A JERSEY GUY:   CFB leadership lacking unity

Mark Blaudschun

There is a marvelous scene in the Paul Newman movie called  "Cool Hand Luke'', where Strother Martin, playing the role of a Prison captain, addresses the convicts, including Newman, about a problem he has noticed.

"What we have here,'' says Martin, ""is a failure to communicate.''

What we have in the pandemic COVID-19 world of FBS football among the conferences is either a failure to communicate what should be at a joint announcement, or at the very least of letting their brethren know what decisions have to be made.

I've been covering major college football for 38 seasons and it has always been a 5 commissioner five cab (or now 5 commissioner, 5 limousine mentality).

The Big Ten is going to do what's best for the Big Ten, while the SEC and ACC, Pac-12 and Big 12 are going to do what's in their best interest.

There is nothing wrong with that.

Even with the arrival of the BCS and now the CFB Playoffs, there are different guidelines for the way the conferences run their seasons, decide their champions.

Different conferences, different goals, different schedules, different priorities.

COVID-19 has changed the dynamics. There is total unity on the ultimate goal: making college football work in the fall of 2020 as safely as possible.

And I will give the Power 5 commissioners their due.

 They have had constant zoom calls, meetings during the course of the summer, bouncing strategy ideas off each other.

But commissioners will be commissioners.

A few weeks ago, the Power 5 guys finished up a call on a Sunday, with a consensus opinion that there was really no news news.

A day later, without any heads up to his conference brethren, Big Ten commissioner Kevin Warren announced that his conference would play a "conference opponent'' schedule.

The Pac-12 and commissioner Larry Scott, which has been a Big Ten pilot fish for years because of the joint connection to the Rose Bowl, quickly made a similar announcement.

Both conferences suggested that starting in mid to late September  would be appropriate.

Not a deal breaker, but interesting as SEC commissioner Greg Sankey, ACC commissioner John Swofford and Big 12 commissioner Bob Bowlsby absorbed the news.

Life goes on as the debate about when to start the season (scheduled for the first week in September) increased.

Fast forward the time line to this week. SEC and ACC are having meetings to decide their best option.

Sankey wants more time and more byes as wiggle room, so later, rather than earlier option is the leader in the club house. Increasing from 8 to 10 conference games and pushing back SEC title game a few weeks strong option.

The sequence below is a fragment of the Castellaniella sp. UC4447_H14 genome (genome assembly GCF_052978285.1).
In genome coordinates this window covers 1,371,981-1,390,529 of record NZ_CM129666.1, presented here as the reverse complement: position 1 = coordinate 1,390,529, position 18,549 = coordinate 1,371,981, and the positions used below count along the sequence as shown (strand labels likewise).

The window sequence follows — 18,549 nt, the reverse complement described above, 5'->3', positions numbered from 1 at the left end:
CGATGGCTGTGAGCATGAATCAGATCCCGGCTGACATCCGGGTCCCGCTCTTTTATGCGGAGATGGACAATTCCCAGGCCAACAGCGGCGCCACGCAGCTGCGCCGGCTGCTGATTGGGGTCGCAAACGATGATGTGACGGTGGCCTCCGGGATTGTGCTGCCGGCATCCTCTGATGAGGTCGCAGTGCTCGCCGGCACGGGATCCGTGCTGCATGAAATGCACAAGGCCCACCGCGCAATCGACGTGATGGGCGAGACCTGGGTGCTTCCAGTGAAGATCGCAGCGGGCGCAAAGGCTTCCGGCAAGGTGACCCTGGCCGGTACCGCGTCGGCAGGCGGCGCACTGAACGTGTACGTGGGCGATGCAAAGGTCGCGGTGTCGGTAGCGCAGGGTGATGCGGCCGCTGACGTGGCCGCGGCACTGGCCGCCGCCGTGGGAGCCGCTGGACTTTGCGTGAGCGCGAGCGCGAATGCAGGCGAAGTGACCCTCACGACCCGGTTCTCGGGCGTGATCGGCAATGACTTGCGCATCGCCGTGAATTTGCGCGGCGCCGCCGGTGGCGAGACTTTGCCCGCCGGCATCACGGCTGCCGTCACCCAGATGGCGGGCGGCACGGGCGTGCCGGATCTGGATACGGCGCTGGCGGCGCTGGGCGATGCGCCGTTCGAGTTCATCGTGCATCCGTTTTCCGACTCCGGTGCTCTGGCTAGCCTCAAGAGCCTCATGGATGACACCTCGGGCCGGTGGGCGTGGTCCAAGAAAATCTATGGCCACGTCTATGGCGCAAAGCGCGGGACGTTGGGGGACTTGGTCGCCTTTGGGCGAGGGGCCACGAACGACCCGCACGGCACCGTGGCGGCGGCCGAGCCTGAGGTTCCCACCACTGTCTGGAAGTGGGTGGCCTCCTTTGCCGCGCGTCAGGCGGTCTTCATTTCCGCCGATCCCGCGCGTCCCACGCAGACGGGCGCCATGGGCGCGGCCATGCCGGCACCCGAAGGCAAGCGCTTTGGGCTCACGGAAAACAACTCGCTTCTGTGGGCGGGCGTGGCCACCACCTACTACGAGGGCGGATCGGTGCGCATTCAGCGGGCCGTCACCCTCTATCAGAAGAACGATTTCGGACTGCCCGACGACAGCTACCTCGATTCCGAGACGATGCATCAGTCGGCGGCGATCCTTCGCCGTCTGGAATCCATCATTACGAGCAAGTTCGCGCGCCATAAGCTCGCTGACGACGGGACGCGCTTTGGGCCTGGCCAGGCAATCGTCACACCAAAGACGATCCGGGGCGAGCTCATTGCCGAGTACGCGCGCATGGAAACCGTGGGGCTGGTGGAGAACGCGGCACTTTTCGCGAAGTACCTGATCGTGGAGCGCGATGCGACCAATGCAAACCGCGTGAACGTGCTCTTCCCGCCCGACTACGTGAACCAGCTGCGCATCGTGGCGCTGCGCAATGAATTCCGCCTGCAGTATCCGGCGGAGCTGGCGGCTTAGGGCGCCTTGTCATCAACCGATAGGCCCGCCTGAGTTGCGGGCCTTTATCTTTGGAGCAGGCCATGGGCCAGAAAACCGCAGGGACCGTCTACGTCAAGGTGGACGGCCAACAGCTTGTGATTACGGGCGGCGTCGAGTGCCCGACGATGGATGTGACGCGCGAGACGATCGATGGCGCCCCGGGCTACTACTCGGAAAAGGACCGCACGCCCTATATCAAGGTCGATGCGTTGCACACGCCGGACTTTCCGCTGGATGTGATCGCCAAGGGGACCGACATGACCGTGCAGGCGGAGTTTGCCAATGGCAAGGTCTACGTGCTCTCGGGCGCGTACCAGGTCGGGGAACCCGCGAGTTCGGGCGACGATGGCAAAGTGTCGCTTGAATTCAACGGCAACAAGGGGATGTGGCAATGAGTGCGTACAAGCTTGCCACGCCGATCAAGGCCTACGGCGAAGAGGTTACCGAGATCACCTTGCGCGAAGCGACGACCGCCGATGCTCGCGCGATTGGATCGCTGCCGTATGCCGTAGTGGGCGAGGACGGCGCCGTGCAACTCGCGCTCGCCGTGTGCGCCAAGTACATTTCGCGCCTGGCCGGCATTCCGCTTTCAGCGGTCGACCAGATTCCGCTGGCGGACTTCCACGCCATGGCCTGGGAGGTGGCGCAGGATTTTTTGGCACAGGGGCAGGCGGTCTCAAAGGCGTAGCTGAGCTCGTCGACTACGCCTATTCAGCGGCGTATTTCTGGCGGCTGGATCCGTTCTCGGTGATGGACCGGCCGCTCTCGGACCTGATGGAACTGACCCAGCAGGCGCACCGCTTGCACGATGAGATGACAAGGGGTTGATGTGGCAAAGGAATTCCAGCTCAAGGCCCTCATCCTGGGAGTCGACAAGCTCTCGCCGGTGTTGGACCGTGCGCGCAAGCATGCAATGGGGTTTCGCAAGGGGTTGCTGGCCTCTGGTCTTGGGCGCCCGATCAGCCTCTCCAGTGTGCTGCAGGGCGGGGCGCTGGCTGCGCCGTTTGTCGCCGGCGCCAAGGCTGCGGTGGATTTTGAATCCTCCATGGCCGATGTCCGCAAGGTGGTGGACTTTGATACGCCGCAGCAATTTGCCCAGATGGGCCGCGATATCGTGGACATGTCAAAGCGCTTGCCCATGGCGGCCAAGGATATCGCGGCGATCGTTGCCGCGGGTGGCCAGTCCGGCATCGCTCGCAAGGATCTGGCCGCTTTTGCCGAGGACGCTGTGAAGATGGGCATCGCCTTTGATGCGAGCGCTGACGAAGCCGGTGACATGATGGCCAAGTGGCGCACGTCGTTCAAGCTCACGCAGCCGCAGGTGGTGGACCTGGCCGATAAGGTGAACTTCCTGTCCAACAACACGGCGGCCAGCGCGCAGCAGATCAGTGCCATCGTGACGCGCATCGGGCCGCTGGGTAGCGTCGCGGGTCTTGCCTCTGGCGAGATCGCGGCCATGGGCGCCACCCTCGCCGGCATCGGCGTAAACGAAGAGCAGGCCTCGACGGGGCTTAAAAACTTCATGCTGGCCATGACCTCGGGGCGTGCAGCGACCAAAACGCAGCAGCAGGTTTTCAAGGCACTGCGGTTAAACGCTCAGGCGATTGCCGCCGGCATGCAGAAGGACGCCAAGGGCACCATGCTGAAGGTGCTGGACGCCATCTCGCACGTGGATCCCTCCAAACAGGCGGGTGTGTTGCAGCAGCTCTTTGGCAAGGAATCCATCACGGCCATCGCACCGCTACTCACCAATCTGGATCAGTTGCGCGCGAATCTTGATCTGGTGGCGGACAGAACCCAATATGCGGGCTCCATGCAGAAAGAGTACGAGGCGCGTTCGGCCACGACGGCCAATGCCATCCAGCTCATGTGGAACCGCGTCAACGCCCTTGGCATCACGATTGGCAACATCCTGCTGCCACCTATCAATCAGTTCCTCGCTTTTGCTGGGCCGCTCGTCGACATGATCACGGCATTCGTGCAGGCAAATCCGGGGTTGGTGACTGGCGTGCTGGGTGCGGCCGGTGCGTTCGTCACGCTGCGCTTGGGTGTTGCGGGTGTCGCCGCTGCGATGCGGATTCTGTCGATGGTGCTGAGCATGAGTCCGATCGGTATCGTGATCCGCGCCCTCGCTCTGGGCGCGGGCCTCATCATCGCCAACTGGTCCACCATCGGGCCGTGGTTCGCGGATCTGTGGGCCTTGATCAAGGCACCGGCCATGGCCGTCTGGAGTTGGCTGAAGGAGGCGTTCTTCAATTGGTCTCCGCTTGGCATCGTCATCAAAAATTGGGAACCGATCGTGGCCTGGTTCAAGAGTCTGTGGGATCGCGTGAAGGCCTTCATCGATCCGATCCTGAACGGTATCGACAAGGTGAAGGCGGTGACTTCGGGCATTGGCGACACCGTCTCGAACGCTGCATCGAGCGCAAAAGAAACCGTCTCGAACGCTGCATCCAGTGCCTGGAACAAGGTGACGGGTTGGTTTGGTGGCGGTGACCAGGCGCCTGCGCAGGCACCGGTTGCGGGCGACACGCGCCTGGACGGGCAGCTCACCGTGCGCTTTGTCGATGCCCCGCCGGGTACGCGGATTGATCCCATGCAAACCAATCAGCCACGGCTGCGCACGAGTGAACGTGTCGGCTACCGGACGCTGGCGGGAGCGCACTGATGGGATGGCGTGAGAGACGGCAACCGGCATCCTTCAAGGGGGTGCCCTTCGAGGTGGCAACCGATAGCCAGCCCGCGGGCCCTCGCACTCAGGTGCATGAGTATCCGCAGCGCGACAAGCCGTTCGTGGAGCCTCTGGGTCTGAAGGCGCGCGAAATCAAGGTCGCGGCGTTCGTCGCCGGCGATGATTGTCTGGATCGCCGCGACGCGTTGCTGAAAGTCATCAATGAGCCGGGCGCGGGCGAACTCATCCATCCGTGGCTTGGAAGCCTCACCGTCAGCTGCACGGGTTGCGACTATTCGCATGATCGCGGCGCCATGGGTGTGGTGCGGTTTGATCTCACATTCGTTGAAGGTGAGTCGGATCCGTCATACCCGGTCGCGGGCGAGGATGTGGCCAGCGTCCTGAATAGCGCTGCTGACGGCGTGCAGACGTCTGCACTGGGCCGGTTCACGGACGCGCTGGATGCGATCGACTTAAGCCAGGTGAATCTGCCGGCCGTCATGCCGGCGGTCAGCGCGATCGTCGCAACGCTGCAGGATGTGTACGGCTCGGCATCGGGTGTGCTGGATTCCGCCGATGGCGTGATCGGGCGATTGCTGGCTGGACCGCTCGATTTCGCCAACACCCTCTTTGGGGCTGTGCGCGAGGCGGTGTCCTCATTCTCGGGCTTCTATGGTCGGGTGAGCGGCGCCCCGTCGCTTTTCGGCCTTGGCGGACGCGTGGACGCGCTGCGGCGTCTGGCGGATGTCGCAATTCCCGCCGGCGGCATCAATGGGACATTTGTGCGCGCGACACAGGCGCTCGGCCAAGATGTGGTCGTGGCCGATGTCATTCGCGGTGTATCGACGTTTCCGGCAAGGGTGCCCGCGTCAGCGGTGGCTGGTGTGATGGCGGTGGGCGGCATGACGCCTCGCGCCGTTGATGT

ACC also wants more conference games, but wants even more time, so it announces (without telling anyone) it will start on time (week of Sept 7) with a 10 plus one plan.

It is also working on an long time offer to get Notre Dame as a full sharing member in football.

ACC announces its decision on Wednesday. SEC not happy about lack of heads up on the earlier start.

SEC announces it will play 10 game (no Plus One) schedule.

Wiped off the books such strong in-state rivals as  South Carolina AT Clemson, Kentucky AT Louisville, Florida AT Florida State.

Now if all of those games had been played at SEC schools, would the SEC have a 10 plus ZERO plan?

Just wondering.

No matter what happens, there is a consensus opinion among CFB leaders that we are in one of the most contentious periods in the past 20 years among the commissioners

There is a clear caste system in place, and every conference is making its own deal with little regard to keeping other conferences in the loop on even the biggest  issues.

Sitting outside this room are the Group of  5 commissioners who must fend for themselves without much non conference help from the Power 5.

AAC commissioner Mike Aresco said he is waiting for the Big 12 to make its final call, before announcing any definitive plan.

But Aresco says he has one plan in place. ""We are telling our schools to commit to 8 conference games,'' he said. "And after that, they can fill in the blanks with as many as four non conference games if they want.''

The cap on all of this is that almost no one really thinks that this season can actually happen because all of the unknowns still ahead.

The story floating around CFB these days is that Notre Dame's ACC partnership in football this season is really like a Frank Capra movie dream sequence with the following conversation taking place on Christmas morning.

"Notre Dame as a football member of the ACC,?'' "You must be dreaming. That never happened.''

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Mark Blaudschun

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